In fact, we're nearly leaderless. A bossy kangaroo takes charge by default. I can't--despite my speech and hands, I simply don't know enough about the Circus yet. Besides, I'm far too shy.
We divide up tasks. All the Beasts take on human responsibilities. No doubt it's good for us, but our days are dreary, tiring and long. Years long! Time slouches now, for real magic is gone.
At last a herald arrives from the West. "It's wonderful there--everyone's young, healthy, magical, more beautiful than ever. They're like a new race--the Fair Folk!" An ironic title for carnies who always worked a circuit of county fairs. Can they really return to that, after the Blessed Isles?
But the messenger's a dynamic guy--he gets things moving again. Still, every time I see him, my envy of those in the Blessed Isles worsens. I don't have the heart to wait for my fellow Beasts to evolve to where the Circus was before, when I joined, even though I'll be one of the leaders helping to steer and speed that evolution.
Did I mention the Envoy is Donald Duck? Maybe it says something, that once upon a time brilliant wizards opened doors between worlds, shining princesses danced on air, and sphinxes bared secrets of the soul--and now Donald stands out as a pillar of wisdom and strength. True, he's a distinctly ennobled duck, but still... he's Donald. Maybe it's my own bias. I admired him as a clown--his famous tantrums left me breathless from laughter--but I never thought much of Donald as a person. I try to appreciate what's there, in him and in the rest, because the magic and sex and glamor I wanted just aren't here any more.
I miss the Fair Folk!
Then one day, a boat arrives. A group of the Fair Folk, glowing with magic! The horses have wings, or have gone unicorn. The tigers and leopards are great cat-lords and ladies, wrapped in velvet furs. The humans--I don't want to talk about them.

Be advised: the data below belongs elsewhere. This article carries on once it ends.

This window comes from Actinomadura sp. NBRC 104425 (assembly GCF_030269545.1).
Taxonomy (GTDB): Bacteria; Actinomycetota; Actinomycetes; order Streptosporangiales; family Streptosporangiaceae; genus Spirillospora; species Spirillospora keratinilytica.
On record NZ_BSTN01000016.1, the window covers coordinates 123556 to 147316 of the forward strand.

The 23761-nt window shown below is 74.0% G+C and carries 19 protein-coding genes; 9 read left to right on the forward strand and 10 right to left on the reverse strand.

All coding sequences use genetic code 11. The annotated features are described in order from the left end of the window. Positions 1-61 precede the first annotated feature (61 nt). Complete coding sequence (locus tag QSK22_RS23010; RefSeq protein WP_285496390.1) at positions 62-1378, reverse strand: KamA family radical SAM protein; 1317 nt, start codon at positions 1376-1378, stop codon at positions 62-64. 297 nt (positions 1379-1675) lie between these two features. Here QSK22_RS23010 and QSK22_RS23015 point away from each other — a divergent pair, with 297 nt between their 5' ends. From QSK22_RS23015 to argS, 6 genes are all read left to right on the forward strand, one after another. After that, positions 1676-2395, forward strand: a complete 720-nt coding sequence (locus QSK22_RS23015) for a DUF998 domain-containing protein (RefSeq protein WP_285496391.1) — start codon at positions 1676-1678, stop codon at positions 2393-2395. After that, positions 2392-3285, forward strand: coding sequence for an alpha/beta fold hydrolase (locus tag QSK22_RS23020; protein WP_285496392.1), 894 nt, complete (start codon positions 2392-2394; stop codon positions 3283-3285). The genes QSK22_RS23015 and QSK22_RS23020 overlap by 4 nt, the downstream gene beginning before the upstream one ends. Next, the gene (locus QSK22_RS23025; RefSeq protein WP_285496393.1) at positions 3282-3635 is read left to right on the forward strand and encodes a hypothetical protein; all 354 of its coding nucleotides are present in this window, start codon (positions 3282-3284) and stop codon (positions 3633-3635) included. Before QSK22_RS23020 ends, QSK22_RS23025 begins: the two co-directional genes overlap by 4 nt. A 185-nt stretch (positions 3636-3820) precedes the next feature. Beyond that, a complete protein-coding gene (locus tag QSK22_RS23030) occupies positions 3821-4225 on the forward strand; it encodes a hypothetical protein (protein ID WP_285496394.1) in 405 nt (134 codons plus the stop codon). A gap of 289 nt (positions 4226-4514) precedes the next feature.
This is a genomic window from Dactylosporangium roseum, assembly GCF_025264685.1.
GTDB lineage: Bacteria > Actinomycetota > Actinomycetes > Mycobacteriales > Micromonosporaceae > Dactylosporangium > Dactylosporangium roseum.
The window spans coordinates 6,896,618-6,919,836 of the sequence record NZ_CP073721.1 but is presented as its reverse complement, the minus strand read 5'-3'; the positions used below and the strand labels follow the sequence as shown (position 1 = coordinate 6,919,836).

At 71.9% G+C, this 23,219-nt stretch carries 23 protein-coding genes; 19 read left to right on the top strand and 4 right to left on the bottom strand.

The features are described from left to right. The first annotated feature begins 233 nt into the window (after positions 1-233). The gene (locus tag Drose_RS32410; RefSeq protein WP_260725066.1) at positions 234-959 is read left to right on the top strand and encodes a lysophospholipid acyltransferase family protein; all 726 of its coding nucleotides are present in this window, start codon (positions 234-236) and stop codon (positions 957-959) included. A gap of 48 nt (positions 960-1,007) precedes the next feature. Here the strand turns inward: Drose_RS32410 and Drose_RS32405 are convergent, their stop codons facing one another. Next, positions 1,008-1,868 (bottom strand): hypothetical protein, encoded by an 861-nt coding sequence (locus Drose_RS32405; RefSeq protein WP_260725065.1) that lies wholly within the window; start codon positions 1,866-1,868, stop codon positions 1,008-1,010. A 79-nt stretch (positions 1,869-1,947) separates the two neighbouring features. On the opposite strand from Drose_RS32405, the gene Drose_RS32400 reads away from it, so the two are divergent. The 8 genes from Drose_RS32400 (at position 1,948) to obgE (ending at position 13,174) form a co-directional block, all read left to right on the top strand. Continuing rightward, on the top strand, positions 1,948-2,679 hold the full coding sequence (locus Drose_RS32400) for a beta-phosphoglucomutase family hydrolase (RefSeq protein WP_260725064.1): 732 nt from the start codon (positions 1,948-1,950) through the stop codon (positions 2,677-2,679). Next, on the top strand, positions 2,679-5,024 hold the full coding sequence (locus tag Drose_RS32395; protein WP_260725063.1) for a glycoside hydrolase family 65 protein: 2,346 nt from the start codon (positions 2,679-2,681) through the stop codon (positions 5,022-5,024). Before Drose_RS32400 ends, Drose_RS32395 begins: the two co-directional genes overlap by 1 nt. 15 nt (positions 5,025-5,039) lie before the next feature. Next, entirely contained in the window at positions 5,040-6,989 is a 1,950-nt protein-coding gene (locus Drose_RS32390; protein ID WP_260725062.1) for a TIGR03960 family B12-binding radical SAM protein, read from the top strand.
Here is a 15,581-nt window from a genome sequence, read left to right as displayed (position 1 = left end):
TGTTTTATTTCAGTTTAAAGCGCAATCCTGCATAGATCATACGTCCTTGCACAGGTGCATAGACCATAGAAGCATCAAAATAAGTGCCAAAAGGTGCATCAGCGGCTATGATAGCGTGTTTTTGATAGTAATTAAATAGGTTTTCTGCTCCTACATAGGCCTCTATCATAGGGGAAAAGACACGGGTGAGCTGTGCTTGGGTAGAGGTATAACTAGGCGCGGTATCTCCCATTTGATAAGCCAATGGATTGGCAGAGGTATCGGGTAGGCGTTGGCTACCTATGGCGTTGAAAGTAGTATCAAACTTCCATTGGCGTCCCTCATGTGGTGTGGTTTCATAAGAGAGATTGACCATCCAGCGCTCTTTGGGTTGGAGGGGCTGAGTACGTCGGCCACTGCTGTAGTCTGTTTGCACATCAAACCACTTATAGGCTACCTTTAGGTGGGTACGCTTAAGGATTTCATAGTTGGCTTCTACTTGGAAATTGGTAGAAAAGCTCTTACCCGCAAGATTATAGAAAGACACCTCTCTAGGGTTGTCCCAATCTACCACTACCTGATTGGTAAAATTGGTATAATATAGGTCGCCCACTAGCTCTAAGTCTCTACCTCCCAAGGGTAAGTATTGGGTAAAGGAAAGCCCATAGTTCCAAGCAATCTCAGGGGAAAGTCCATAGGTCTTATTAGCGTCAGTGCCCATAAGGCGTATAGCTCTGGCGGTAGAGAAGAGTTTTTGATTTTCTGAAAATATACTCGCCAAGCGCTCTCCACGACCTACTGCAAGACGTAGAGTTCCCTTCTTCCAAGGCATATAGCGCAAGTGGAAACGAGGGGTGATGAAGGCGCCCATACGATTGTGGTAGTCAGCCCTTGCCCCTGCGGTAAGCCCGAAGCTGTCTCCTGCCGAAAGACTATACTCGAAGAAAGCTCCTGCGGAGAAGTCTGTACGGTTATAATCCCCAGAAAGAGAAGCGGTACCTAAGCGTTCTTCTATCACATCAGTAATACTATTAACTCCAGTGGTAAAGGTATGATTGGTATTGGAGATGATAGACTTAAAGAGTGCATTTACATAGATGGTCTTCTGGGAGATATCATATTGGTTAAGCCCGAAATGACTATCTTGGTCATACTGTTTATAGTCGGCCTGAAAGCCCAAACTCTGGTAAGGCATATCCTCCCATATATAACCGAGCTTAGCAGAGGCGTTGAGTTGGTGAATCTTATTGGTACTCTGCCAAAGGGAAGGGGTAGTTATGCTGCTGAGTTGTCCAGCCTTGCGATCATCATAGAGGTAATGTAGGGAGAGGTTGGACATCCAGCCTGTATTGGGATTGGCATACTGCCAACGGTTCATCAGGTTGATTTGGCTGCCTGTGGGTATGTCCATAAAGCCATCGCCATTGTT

They say "It's so beautiful there--our people's spirits and powers grow so fast! They're far beyond you now."
"I know," I think bitterly. "So thanks a lot, it's been fun, you're on our own now, you can keep the tents and the contracts..."
"So, we're coming back, and you'll all go to the Blessed Isles. It's your turn."
And then other Fair Folk swim up, boatloads floating in, all the power and beauty and love a thousand times deeper than before... and they mean it. We are to go. Today. Now.
We climb in the boats. No need to pack.
Only this morning I felt despair. We'd been abandoned, I was sure.
We set sail for the Blessed Isles.
Come away, O human child,But change is no single leap. The voyage to the Blessed Isles takes time, and must be done in parts. Soul-splitting! Saw the woman in half. A painful circus art.
To the water and the wild...
I must lie down where all the ladders start,
In the foul rag-and-bone shop of the heart.
Yes, we must. Bleak times, bleak lessons.
But not forever.